Acute effects of cannabis on speech illusions and psychotic-like symptoms: two studies testing the moderating effects of cannabidiol and adolescence

Claire Mokrysz, Natacha D C Shaban, Tom P Freeman, Will Lawn, Rebecca A Pope, Chandni Hindocha, Abigail Freeman, Matthew B Wall, Michael A P Bloomfield, Celia J A Morgan, David J Nutt, H Valerie Curran

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BACKGROUND: Acute cannabis administration can produce transient psychotic-like effects in healthy individuals. However, the mechanisms through which this occurs and which factors predict vulnerability remain unclear. We investigate whether cannabis inhalation leads to psychotic-like symptoms and speech illusion; and whether cannabidiol (CBD) blunts such effects (study 1) and adolescence heightens such effects (study 2).

METHODS: Two double-blind placebo-controlled studies, assessing speech illusion in a white noise task, and psychotic-like symptoms on the Psychotomimetic States Inventory (PSI). Study 1 compared effects of Cann-CBD (cannabis containing Δ-9-tetrahydrocannabinol (THC) and negligible levels of CBD) with Cann+CBD (cannabis containing THC and CBD) in 17 adults. Study 2 compared effects of Cann-CBD in 20 adolescents and 20 adults. All participants were healthy individuals who currently used cannabis.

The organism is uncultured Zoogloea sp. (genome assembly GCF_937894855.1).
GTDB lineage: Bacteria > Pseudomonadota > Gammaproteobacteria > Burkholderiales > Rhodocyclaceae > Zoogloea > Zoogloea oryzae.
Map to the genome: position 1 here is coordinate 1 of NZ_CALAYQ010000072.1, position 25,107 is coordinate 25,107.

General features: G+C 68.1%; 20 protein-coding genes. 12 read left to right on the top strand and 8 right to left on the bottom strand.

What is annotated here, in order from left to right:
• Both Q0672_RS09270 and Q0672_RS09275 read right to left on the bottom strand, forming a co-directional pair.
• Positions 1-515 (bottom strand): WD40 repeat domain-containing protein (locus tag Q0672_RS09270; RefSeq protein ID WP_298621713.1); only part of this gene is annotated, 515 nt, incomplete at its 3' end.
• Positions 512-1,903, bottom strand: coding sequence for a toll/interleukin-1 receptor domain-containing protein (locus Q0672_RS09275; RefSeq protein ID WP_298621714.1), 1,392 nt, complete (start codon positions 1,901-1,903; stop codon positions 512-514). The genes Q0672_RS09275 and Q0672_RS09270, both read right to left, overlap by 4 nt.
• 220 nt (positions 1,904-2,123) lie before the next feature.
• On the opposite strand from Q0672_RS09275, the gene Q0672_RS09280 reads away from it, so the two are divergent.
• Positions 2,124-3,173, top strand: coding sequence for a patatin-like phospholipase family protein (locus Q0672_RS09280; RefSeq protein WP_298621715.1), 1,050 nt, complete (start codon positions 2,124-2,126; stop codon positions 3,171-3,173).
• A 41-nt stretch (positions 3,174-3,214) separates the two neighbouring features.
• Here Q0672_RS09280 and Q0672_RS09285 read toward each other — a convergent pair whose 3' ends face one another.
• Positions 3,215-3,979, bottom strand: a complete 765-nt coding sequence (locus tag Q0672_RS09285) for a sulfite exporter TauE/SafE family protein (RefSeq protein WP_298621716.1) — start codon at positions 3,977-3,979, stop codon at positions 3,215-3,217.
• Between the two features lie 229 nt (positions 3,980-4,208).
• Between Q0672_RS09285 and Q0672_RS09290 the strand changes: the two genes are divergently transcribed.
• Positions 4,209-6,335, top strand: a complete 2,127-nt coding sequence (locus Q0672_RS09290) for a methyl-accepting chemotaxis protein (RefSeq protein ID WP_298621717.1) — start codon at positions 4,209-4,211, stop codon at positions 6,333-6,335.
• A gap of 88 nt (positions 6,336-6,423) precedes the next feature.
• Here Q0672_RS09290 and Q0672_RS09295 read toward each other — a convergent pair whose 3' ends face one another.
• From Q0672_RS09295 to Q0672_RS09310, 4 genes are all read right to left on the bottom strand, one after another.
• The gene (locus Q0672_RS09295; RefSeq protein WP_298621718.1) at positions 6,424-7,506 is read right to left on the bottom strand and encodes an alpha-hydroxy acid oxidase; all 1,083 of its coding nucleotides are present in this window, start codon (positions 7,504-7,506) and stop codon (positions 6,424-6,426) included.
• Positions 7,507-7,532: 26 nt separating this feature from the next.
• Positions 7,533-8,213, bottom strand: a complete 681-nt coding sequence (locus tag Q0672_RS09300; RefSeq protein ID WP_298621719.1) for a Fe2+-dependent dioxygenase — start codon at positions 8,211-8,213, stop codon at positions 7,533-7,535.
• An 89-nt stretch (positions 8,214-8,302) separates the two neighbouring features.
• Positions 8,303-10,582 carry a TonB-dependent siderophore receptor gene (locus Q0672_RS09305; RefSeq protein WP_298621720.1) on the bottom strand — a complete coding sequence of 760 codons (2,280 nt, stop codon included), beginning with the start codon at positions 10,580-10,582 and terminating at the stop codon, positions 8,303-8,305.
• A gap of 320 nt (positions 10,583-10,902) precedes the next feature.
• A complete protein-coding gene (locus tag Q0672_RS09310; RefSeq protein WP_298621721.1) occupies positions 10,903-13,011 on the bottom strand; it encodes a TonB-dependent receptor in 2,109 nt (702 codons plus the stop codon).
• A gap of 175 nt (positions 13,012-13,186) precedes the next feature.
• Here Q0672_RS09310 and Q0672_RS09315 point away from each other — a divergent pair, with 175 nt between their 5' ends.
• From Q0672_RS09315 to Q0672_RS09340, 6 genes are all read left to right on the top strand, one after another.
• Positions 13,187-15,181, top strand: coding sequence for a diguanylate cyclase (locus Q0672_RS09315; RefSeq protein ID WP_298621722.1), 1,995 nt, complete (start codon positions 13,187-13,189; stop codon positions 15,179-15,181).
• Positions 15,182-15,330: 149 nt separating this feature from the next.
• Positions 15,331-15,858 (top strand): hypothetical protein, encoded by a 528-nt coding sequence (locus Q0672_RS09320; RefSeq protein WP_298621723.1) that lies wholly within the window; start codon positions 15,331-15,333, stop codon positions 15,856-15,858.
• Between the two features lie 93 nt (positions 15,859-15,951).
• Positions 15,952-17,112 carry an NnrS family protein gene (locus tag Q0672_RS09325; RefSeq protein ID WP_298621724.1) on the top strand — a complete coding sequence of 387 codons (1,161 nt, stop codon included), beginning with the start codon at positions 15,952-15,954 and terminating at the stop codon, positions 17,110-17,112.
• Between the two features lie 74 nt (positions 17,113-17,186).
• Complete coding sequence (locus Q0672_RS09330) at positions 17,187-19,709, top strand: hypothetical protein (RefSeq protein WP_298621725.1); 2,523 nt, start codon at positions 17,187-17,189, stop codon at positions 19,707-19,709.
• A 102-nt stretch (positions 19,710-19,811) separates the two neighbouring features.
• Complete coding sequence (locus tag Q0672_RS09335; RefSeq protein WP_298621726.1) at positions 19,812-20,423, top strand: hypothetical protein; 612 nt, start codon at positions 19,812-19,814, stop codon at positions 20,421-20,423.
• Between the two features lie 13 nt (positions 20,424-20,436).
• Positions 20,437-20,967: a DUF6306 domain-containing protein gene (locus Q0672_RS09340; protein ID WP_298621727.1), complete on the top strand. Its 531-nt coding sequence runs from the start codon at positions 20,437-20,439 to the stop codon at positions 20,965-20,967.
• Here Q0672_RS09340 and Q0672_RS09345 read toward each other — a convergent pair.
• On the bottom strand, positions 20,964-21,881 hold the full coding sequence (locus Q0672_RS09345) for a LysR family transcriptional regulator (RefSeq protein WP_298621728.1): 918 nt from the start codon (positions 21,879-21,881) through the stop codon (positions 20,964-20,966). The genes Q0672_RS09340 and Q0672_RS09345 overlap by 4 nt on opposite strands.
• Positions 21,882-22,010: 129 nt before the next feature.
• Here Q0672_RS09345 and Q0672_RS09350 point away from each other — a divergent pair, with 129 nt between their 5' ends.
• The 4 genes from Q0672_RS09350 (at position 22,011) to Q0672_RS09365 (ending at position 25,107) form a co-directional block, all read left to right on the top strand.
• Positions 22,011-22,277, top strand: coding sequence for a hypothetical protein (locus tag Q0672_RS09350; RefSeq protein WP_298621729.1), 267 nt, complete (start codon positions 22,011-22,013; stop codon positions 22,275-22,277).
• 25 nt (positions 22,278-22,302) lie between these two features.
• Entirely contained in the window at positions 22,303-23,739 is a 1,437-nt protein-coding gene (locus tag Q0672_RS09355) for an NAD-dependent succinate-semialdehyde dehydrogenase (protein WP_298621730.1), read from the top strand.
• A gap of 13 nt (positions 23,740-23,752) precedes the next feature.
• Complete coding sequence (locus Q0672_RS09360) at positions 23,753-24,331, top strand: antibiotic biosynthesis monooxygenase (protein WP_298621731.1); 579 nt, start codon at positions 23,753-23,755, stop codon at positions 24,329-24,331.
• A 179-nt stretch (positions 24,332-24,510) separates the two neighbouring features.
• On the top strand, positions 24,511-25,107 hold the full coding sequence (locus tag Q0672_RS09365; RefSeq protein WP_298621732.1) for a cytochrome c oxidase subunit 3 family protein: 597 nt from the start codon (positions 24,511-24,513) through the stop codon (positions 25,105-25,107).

RESULTS: In study 1, relative to placebo, both Cann-CBD and Cann+CBD increased PSI scores but not speech illusion. No differences between Cann-CBD and Cann+CBD emerged. In study 2, relative to placebo, Cann-CBD increased PSI scores and incidence of speech illusion, with the odds of experiencing speech illusion 3.1 (95% CIs 1.3-7.2) times higher after Cann-CBD. No age group differences were found for speech illusion, but adults showed heightened effects on the PSI.

CONCLUSIONS: Inhalation of cannabis reliably increases psychotic-like symptoms in healthy cannabis users and may increase the incidence of speech illusion. CBD did not influence psychotic-like effects of cannabis. Adolescents may be less vulnerable to acute psychotic-like effects of cannabis than adults.

Original languageEnglish
Pages (from-to)2134 - 2142
Number of pages9
JournalPsychological Medicine
Issue number12
Early online date28 Apr 2020
Publication statusPublished - 30 Sept 2021

Bibliographical note

Funding Information:
Acknowledgements. Study 1 was funded by Drug Science, Channel 4

Publisher Copyright:
Copyright © The Author(s), 2020. Published by Cambridge University Press.


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